in the tank

The Grauniad’s coverage of the fascinating World Chess Championship has frequently used the idiom in the tank to express that one of the players is behind and is taking up a lot of time thinking about their terrible disadvantage. I am totally unfamiliar with that usage—to me, in the tank means that the player (or team) in question is deliberately losing.

I think I have seen the verb tank used both for intentional and unintentional losing (although not in a close loss), but in the tank to me is always an allegation of corruption.

The OED has both, but the corruption-related one is a sports-specific term, and the non-deliberate phrase applies to more general failure, f’r’ex stocks, industries or personal lives. They don’t say so, but the usage is similar to in the toilet, and may be related. It’s possible that the version that is not an accusation slipped in to chess description because chess is different enough from other sports (if it indeed is a sport, which it probably isn’t, but the Grauniad coverage is under the sport heading) that it didn’t immediately strike the commentators as inappropriate.

How does it sound to y’all? Does it matter if the phrase is broken up—saying a player is in to the tank or deeply in the tank or something like that?

Thanks,
-Ed.

4 Responses to “in the tank”

  1. Fred Bush

    I believe this usage has become popular from poker! It is very common in discussion of poker hands. I can’t tell you where it comes from before that, or what sort of tank is being referred to.

    This is often simplified into “to tank”, as in, “I made a big raise and he started to tank.”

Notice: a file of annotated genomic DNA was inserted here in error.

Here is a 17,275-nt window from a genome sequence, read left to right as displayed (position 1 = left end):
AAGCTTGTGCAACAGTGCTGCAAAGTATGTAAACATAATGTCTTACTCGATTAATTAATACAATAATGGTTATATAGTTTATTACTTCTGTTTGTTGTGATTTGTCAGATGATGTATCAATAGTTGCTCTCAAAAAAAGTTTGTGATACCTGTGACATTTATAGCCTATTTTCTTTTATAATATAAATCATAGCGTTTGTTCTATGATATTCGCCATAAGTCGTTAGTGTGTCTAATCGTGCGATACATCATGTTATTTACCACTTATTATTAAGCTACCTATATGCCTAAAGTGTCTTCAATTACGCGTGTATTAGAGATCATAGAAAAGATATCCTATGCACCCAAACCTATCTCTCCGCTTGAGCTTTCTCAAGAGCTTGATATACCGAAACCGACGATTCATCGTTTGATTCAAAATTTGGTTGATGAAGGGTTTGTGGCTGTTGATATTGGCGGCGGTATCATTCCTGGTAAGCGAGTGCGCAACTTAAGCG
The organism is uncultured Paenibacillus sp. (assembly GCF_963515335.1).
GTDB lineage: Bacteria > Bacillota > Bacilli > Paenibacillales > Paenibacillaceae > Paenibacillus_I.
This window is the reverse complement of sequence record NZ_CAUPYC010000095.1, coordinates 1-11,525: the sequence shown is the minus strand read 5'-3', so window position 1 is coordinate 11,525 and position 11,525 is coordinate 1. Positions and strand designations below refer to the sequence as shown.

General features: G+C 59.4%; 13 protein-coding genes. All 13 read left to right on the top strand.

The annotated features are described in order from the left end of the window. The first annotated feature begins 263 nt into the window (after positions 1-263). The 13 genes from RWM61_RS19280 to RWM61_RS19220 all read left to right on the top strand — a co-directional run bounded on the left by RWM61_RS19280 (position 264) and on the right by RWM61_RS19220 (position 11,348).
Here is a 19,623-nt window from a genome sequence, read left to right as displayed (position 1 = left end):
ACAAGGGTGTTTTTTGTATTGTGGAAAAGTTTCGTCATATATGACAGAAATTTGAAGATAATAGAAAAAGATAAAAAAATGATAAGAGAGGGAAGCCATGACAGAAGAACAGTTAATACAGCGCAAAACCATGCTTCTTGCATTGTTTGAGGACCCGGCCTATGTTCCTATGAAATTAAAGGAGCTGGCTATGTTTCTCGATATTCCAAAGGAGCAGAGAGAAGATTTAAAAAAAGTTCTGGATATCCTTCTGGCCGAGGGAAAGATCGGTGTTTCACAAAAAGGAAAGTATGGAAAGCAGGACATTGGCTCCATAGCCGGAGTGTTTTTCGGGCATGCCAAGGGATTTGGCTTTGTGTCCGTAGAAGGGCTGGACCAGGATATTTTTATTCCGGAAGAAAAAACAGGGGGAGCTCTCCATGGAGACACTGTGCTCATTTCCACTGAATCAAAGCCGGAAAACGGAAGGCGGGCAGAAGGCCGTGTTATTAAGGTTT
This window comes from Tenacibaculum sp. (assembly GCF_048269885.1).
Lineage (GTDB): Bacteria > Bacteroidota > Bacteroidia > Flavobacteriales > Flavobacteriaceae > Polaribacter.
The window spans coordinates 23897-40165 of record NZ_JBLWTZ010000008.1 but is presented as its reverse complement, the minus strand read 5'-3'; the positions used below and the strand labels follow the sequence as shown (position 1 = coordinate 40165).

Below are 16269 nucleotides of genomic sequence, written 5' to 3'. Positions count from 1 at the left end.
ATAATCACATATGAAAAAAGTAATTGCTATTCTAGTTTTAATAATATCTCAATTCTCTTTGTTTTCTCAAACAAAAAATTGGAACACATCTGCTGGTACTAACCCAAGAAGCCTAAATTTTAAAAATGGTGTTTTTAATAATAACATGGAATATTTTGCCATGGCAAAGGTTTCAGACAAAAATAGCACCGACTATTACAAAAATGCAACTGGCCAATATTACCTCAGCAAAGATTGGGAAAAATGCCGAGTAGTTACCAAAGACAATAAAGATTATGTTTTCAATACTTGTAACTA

reply
    • -Ed.

      Interesting—that seems to go against my surmise, as I assume that people who discuss poker hands are familiar with both the concept and the terminology of the deliberate loss. Although in poker, a deliberate loss in a hand would be sandbagging rather than tanking, I suppose, as the purpose would be to mislead the opponent for later advantage. Is there much outside betting on the big poker tournaments? I’ve never looked. Given all the opportunities for match-fixing, I would be reluctant, but then I honestly feel the same way about the chess championship.

      Thanks,
      -E.

      reply
  2. Fred Bush

    Sorry, I wasn’t clear — I didn’t mean tanking in what I consider the tennis sense of deliberately losing a match, I meant the usage you mentioned seeing in chess. When someone goes into the tank in poker they are spending time making their decision, or appearing to do so. (I found one poker book claiming this is derived from “going into the think tank”).

    One might call the clock on someone who is tanking.

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    • -Ed.

      Yes—I think it was me that wasn’t clearly expressing my surprise that poker players would use the phrase (in what we might call the chess sense) when it seems so easily confused with the boxing or tennis sense, particularly when the accusation of gambling manipulation seems to me (as an outsider) to be cutting near the quick.

      But that’s exactly the usage the chess commentators have been using—except of course that one doesn’t have to call the clock in chess as the clock is right there.

      Thanks,
      -E.

      reply

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